Islamic Finance Meets Microfinance in Syria, Possible Solution to Food Security Issues (08)
"In 2007, Syria became the first country in the Arab region to issue legislation in the area of microfinance. However, microfinance is growing at a slow pace as private and commercial banks are oriented towards high- income clients and reluctant to enter microfinance arena because of the 9% interest rate cap. A few NGOs and donor agencies working towards poverty alleviation support microfinance initiatives in the country. If this trend continues in the future, microfinance will take several years to meet the needs of Syrian society.
Sources:SFG ME January 2011 pgs. 11-13
Arab Women Entrepreneurs: A Growing Phenomenon
“Women-managed businesses are witnessing growing acceptance in Arab societies. Religiously, Arab women have a powerful role model in Prophet Mohammad‟s first wife Khadija, who was a successful trader and businesswoman. A study by the Syria Trust for Development in 2010 revealed that forty percent of men and eighty percent of women held positive attitudes towards entrepreneurship as a career option for women. Around 65 percent of female owned firms were actively managed by the female owner in Syria. Female entrepreneurship is also gathering support at the ministerial level in governments.
Sources:SFG-ME April 2011 pgs. 4-6
Return to Roots: Revival of Qanats in Iraq, Iran and Syria
“In recent years, Qanats, ancient hydraulic irrigation and potable water disbursement systems, are being revived to mitigate water shortages. Although Iraq has seen significant technological development in water treatment and disbursement, these projects are difficult to manage in remote or rural areas for various technical and energy related problems.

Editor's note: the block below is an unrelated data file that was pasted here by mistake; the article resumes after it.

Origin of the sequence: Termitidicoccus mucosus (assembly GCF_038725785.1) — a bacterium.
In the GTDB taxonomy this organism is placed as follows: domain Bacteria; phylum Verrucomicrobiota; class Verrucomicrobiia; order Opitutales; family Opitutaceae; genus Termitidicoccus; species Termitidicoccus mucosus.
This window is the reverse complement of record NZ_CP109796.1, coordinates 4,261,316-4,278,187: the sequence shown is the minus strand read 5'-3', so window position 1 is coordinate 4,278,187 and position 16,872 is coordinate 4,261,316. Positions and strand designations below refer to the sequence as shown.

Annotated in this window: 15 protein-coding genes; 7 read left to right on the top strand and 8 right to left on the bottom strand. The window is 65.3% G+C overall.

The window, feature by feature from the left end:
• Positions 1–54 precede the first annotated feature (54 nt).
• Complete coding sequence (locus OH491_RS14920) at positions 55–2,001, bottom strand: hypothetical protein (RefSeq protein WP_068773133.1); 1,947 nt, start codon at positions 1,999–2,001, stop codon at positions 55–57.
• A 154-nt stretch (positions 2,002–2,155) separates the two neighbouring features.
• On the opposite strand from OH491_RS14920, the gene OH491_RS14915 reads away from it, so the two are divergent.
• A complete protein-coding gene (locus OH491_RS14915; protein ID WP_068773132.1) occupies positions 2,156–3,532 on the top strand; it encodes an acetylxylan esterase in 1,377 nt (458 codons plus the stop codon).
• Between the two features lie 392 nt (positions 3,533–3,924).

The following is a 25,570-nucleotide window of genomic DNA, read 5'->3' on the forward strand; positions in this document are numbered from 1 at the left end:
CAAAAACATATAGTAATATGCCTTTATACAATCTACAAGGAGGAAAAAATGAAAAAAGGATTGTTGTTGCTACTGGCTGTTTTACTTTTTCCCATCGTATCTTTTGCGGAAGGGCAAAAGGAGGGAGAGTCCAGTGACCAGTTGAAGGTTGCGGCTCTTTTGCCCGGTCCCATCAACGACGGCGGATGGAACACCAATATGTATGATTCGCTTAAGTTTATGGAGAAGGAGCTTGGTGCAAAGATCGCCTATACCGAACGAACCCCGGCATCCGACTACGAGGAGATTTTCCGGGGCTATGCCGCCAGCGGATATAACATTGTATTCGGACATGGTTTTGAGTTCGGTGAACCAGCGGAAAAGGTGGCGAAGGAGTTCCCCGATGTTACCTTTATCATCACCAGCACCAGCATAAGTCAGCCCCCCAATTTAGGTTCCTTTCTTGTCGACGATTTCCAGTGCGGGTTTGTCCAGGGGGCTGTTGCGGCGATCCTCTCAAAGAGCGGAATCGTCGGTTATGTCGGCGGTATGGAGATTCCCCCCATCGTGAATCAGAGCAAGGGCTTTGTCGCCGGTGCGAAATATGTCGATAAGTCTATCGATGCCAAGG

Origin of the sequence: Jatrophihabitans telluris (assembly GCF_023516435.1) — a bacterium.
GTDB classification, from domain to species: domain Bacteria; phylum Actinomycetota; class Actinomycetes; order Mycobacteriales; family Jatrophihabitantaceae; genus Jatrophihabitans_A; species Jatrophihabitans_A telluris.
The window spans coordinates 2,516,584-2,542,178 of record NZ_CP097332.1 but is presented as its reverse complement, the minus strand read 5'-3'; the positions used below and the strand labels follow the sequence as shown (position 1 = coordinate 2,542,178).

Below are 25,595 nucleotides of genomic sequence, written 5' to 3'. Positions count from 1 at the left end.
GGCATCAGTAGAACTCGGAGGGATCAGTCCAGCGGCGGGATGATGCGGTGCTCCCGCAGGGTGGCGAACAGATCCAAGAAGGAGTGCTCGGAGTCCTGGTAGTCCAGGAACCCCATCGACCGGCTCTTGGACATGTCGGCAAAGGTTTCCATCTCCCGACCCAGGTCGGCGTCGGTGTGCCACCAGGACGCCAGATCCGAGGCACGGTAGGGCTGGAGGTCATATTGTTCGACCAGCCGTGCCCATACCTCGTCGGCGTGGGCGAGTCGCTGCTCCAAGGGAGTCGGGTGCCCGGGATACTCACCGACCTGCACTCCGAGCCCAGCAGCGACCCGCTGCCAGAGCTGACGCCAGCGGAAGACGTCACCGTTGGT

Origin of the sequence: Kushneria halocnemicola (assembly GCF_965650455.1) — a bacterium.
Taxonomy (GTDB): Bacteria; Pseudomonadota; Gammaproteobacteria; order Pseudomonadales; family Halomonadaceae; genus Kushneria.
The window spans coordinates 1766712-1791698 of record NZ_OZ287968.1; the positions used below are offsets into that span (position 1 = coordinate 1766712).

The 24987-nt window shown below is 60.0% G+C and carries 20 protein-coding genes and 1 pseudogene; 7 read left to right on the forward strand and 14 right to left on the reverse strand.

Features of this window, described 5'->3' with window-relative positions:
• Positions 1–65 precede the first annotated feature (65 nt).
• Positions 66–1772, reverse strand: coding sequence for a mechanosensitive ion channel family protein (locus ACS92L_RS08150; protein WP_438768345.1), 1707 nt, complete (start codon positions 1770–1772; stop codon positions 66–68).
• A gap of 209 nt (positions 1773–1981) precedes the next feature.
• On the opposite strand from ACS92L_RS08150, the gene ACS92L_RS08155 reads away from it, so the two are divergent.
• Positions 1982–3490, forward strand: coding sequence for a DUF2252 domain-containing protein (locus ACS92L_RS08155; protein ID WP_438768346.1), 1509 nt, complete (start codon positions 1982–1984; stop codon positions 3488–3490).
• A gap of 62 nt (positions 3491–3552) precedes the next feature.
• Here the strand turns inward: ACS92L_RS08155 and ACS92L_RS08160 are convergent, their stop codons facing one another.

Sources:SFG-ME July 2011 pgs. 8-10
SMS Electronic Food Vouchers for Iraqi Refugees in Syria
Innovative mobile phone applications are helping the vulnerable and poor communities in the region.
Sources:The Strategic Foresight Group, Middle-East Edition, May 2011, page 2-3: http://newsletters.clearsignals.org/SFG-ME_May2011.pdf#page=2
Health Care Reform in Syria
In 2010, the Syrian government introduced several initiatives to improve the quality and access to public health services. The reforms aim to address the health needs of currently underserved populations.
In Syria, the absence of "charitable health care providers and exorbitant fees charged by private hospitals" push the poor to public hospitals—a significant population, considering that "about 20 percent... of the 22 million population... lives below the poverty line"
Sources:SFG June 2011, pages 8, 9: